Natasha Barlow

I am an Associate Professor in Quaternary Environmental Change in the School of Earth and Environment at the University of Leeds. 

My research focuses on past, present and future sea-level and climate change. I have strong track-record in developing records of past sea level to understand the magnitude, timing and driving mechanisms of relative sea-level changes over a range of timescales.

My current research particularly focuses on sea level during interglacial periods, where I am aiming to establish high-precision reconstructions of sea-level change from temperate latitudes, which will in turn help improve predictions of future coastal response and ice-sheet mass-balance changes.  My wider research interest is the driving mechanisms of change, in particular that associated with ice sheets, climate and large earthquakes, with the aim of understanding future hazards.  I am interested in the applied, as well as blue-skies, nature of this research.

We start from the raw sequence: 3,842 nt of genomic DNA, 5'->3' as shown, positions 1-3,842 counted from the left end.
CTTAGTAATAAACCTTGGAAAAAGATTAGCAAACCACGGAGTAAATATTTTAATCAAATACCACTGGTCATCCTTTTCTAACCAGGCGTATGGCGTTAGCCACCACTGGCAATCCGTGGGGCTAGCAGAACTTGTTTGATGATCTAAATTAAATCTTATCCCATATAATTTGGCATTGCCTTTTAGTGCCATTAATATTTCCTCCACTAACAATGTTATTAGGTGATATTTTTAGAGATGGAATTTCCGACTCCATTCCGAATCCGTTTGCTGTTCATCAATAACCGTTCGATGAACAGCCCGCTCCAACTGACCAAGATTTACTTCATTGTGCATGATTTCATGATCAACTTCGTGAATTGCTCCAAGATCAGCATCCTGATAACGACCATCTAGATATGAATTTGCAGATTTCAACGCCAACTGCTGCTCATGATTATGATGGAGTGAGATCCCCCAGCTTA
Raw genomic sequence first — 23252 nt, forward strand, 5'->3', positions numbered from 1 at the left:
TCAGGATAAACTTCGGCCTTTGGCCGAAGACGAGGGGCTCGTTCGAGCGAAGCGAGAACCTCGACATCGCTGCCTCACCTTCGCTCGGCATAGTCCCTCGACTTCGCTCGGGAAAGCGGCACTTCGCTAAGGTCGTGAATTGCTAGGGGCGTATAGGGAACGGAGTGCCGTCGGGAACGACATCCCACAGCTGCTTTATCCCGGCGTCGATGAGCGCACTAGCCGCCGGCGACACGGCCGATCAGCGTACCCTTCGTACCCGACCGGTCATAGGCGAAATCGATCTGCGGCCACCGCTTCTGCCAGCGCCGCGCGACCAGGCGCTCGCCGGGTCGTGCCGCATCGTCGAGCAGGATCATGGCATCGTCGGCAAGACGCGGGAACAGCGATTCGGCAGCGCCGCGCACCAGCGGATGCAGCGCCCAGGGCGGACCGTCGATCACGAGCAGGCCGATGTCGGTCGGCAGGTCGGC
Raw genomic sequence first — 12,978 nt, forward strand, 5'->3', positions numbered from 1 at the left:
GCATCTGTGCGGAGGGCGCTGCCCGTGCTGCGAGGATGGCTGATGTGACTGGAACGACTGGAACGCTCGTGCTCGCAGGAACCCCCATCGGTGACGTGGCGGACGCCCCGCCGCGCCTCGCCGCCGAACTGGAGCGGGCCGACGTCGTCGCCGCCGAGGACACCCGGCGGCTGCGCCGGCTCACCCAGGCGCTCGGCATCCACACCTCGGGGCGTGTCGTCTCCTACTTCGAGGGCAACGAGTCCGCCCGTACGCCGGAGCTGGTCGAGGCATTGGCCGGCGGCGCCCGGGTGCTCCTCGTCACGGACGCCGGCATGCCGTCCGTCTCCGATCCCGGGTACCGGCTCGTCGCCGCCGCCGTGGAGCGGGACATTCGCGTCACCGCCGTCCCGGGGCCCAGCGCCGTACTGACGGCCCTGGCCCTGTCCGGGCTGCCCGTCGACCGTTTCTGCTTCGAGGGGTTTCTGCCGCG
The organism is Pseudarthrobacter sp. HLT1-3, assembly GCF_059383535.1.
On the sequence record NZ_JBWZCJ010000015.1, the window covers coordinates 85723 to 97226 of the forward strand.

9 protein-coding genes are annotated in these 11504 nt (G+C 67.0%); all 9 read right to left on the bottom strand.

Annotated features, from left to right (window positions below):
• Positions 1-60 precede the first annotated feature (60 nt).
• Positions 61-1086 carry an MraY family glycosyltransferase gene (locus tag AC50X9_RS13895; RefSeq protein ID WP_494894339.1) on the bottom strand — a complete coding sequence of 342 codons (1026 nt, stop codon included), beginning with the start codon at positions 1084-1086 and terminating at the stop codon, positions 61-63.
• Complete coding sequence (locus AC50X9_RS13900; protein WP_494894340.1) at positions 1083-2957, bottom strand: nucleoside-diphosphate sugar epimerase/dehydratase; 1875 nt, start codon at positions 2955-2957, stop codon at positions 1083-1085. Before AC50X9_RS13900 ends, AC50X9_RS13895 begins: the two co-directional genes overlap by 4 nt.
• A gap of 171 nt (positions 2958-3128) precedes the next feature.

Prior to my current positions at Leeds, I was a Postdoctoral Research Associate and Temporary Lecturer at Durham University.  I also studied for my PhD and undergraduate degree in Geography (BSc, first class) at Durham.  I have received research funding from the European Research Council, the USGS National Earthquake Hazard Reduction Programme and NERC, as well as extensive travel funding from the likes of the Quaternary Research Association and INQUA.  I have a growing team of research postgraduates who I work with, specializing in sea-level change, sub-marine landscapes, sediment mobility and novel geophysical techniques. We are particularly applying these techniques to datasets from the offshore wind industry.

In addition to my research I am a co-leader of PALSEA, an international working which brings together observational scientists and ice-sheet, climate, and sea-level modelers in order to better define observational constraints on past sea-level change and improve our understanding of ice-sheet responses to rapid climate change.  I also co-founded and lead the Leeds Quaternary group in the Faculty of Environment. I was awarded the 2019 QRA Lewis Penny Medal as a young research worker who has made a significant contribution to the Quaternary stratigraphy of the British Isles and its maritime environment.

Outside of work, I can be found walking, mountain biking, kayaking and camping my way round the country.